from The American Heritage® Dictionary of the English Language, 4th Edition
- n. A phosphorescent glow, especially that produced by certain fungi found on rotting wood.
from Wiktionary, Creative Commons Attribution/Share-Alike License
- n. bioluminescence created by some types of fungus
from The Century Dictionary and Cyclopedia
- n. The phosohorescent light given forth by decayed or foxed timber.
Sorry, no etymologies found.
His first supposition was that it was a fungus growth known in the country as "foxfire," which gives out a phosphorescent glow in the darkness; but after watching and studying it for a long time, he was convinced it was something else.
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As you drive, you look around you at all the signs of degeneration; you hear distant explosions, perhaps catch the foxfire glow of a nearby inferno.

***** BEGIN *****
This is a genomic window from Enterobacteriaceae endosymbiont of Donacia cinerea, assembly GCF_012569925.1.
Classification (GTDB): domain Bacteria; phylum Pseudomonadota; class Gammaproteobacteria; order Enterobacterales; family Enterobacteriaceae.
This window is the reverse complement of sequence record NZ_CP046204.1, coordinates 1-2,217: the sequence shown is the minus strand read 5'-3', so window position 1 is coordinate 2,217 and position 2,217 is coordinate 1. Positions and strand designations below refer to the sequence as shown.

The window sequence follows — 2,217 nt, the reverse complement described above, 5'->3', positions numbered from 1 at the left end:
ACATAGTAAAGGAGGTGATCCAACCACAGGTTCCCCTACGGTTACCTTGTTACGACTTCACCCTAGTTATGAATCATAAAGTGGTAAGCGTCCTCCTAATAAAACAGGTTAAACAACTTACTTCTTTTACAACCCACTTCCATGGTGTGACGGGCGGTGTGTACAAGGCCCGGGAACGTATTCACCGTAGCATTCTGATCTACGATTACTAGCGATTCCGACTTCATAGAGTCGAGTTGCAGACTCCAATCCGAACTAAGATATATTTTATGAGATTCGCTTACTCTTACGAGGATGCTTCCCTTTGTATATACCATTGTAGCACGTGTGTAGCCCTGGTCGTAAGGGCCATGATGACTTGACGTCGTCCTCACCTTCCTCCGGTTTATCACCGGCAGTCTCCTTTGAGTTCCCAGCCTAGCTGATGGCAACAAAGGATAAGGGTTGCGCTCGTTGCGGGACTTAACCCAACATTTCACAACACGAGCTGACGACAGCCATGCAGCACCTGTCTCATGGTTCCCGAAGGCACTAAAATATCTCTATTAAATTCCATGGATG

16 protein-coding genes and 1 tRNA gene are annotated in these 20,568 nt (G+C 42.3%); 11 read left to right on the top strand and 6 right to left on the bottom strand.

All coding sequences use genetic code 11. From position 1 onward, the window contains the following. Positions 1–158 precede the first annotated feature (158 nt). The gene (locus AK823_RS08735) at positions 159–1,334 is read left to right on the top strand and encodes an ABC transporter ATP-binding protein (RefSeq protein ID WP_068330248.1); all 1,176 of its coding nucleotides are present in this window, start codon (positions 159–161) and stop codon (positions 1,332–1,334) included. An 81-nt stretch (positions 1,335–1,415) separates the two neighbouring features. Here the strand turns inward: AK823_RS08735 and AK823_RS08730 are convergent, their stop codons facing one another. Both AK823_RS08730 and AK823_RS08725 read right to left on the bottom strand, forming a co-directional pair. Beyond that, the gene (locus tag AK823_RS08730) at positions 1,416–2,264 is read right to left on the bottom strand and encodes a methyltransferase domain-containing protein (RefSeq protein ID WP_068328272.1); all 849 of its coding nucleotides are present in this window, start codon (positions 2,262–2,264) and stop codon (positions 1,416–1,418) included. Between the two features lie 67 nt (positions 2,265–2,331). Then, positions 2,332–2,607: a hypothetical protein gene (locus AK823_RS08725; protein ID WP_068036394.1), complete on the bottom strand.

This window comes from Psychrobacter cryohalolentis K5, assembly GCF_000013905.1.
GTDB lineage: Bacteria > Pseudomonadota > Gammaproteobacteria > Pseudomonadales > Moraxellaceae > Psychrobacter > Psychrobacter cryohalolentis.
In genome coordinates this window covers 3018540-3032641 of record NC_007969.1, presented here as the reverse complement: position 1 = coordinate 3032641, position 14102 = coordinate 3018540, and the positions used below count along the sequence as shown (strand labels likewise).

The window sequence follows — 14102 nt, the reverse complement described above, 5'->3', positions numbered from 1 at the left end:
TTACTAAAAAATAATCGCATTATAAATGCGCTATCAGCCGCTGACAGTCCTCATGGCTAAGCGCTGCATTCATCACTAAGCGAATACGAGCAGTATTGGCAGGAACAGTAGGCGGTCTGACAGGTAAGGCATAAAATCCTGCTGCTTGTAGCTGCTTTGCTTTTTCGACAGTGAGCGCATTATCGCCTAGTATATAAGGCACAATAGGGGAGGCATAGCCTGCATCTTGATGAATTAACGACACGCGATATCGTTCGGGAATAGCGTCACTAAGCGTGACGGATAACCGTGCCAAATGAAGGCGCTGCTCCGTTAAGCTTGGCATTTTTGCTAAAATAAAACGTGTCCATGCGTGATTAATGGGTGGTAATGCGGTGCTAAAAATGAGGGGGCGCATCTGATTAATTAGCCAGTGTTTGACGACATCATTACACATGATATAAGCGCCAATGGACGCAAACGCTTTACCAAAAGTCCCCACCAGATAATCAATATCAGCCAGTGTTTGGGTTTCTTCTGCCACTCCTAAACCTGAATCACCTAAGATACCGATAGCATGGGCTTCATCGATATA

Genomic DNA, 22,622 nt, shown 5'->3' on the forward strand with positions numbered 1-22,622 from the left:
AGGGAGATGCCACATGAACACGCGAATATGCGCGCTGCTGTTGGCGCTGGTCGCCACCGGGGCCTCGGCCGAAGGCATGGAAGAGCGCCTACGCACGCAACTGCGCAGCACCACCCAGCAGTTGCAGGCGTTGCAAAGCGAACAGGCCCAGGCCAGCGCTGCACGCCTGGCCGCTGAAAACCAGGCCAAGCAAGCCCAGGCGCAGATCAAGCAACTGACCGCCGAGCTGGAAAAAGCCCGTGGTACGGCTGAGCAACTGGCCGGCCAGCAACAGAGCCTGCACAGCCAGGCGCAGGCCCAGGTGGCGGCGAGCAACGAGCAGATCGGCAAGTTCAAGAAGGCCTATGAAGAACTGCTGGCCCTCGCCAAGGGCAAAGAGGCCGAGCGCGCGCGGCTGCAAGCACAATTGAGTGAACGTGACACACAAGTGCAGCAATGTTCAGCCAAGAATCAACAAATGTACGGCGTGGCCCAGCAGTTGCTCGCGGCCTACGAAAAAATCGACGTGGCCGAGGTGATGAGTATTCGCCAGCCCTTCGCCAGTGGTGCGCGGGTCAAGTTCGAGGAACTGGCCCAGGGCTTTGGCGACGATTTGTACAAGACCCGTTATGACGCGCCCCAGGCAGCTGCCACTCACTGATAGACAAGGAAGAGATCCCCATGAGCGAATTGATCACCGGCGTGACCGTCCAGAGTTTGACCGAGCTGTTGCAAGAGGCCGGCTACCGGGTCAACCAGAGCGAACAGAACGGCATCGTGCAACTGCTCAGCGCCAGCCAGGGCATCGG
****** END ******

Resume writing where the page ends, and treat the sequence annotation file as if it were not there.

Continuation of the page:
Black against the gray background, impossibly big, glowing with its own blue light like a rotten log full of foxfire.
His eyes burned very blue in the darkness beyond, like foxfire.
His eyes gleamed foxfire blue, an inhuman color in the half-dark.
Then, as she looked down for a moment, the lines of the diagram began to glow with a soft, bluish-white light, as if she had drawn them with foxfire instead of chalk.
It glowed; the strange dim light of the foxfire found in rotten stumps.
Some kinds of mushrooms that grow on rotting wood emit a dim light called foxfire.
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